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(Latinized, A Sacrobosco.)
Jesuit; b. At Artane, Dublin, in 1559; d. 4 September, 1626. His family, which draws its name from Holywood (Saithne), a village near Dublin, had long been distinguished both in Church and State. Christopher Holywood studied at Padua, entered the Society of Jesus at Dôle in 1579, was afterwards professor of Scripture and theology at Pont-a-Mousson, Ferrara, and Padua, and knew Bellarmine in the latter places. In 1598 he was sent to Ireland, but was arrested on his way and confined in the Gatehouse Prison, the Tower of London and Wisbech Castle, and was eventually shipped to the Continent after the death of Queen Elizabeth. He then resumed his interrupted journey and reached Ireland on St. Patrick's Eve, 1604. This same year he published two Latin controversial works at Antwerp. He was soon appointed superior of his brethren, a post of great importance in the absence of all bishops, for it had been impossible, during the fiery trial of Elizabeth's reign, even to preserve their succession. Holywood's letters and reports on the state of Ireland, of which over a score have been printed by Hogan, throw a vivid light on the history of the country. On the accession of King James, there had been a reaction in favour of Catholicism, and if this was strong even in England (see GUNPOWDER PLOT), it was far stronger in Ireland, leading in many cases to the reassumption of the old Catholic churches. Father Holywood and his fellow Jesuits had their hands full of work, reconciling the lapsed, settling quarrels, and healing the numberless wounds which the barbarous persecution had inflicted on the country. Though there were only four Jesuits in Ireland when he landed, their number rapidly increased, and there were forty-two when he died, besides sixty others in training or occupied in teaching on the Continent. The times of peaceful progress soon passed away, and after the imposition of the Oath of Allegiance there followed a persecution as severe as that of Elizabeth, and far more systematic. By the enforced education of their children as Protestants, many noble and influential families were lost to the Faith, and the lands of Catholics were freely given to Protestant settlers from England. The prospect became ever more gloomy. Yet Holywood's reports show that here and there the Catholics continued to make substantial progress. At Kilkenny, for instance, a school which lasted till Cromwell's time was begun in 1619. Five "residences", or bases for Jesuit Fathers, were established, whence missionaries were sent out in all directions, who worked with great success. Father Galway, about the same time, was sent to the islands and sea-coast of the west of Scotland. These years were perhaps the most laborious and fruitful of the Irish Jesuit mission. Holywood's last extant report is for the year 1624.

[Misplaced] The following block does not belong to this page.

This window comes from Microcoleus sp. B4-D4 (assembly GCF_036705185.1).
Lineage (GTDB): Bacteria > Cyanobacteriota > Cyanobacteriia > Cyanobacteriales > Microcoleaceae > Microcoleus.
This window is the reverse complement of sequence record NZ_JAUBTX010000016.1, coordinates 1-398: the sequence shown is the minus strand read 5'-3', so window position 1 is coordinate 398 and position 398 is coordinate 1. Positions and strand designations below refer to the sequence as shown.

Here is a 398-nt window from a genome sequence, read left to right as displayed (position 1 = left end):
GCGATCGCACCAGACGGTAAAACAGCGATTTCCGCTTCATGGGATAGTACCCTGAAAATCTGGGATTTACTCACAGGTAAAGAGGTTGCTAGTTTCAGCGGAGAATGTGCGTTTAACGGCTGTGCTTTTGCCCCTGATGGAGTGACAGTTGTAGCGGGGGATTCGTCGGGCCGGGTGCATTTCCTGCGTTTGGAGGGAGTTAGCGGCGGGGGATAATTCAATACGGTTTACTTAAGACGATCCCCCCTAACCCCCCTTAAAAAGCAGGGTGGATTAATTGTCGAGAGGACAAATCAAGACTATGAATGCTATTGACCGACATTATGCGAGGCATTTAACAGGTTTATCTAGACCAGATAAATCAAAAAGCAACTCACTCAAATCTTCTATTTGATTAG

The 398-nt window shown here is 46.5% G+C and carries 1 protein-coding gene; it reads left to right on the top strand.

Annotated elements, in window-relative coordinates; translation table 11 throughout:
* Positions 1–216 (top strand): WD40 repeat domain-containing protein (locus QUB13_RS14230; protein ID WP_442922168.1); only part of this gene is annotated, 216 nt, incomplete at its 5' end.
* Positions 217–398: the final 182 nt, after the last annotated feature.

HOGAN, Ibernia Ignatiana (Dublin, 1880); IDEM, Distinguished Irishmen of the Sixteenth Century (London, 1894), 394-501; SOMMERVOGEL, Bibliotheque de la C. de J. (Brussels, 1893), IV, 446; Irish Ecclesiastical Record (Dublin, 1873).